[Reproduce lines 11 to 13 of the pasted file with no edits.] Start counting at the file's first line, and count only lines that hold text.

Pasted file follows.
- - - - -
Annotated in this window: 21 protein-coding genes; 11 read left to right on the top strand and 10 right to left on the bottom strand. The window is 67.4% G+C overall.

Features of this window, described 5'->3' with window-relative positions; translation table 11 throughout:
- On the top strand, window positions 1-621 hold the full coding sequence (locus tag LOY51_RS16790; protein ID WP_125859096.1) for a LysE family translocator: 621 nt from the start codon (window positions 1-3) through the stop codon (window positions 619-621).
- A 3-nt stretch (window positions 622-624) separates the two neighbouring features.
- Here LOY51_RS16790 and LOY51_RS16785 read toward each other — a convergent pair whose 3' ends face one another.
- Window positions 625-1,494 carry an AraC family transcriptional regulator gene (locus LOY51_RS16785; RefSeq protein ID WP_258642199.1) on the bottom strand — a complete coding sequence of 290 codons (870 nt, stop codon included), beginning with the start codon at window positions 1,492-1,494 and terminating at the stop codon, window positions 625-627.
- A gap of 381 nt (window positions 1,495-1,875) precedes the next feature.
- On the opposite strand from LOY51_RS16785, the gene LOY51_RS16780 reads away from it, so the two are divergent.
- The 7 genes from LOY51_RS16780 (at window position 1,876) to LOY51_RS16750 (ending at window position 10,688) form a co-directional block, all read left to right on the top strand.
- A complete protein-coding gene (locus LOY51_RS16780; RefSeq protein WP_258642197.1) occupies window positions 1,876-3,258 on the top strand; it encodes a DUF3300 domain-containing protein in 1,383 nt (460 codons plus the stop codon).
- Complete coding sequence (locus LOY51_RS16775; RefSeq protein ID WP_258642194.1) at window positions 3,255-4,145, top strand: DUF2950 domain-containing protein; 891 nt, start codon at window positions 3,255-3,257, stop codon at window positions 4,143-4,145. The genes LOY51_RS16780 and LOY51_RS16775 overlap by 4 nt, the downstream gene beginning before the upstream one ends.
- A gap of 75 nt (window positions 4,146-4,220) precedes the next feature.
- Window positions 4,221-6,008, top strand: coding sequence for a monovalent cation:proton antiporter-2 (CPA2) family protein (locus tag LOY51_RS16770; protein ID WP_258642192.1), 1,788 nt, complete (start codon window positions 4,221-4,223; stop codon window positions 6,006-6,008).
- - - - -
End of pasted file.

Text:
- Complete coding sequence (locus LOY51_RS16775; RefSeq protein ID WP_258642194.1) at window positions 3,255-4,145, top strand: DUF2950 domain-containing protein; 891 nt, start codon at window positions 3,255-3,257, stop codon at window positions 4,143-4,145. The genes LOY51_RS16780 and LOY51_RS16775 overlap by 4 nt, the downstream gene beginning before the upstream one ends.
- A gap of 75 nt (window positions 4,146-4,220) precedes the next feature.
- Window positions 4,221-6,008, top strand: coding sequence for a monovalent cation:proton antiporter-2 (CPA2) family protein (locus tag LOY51_RS16770; protein ID WP_258642192.1), 1,788 nt, complete (start codon window positions 4,221-4,223; stop codon window positions 6,006-6,008).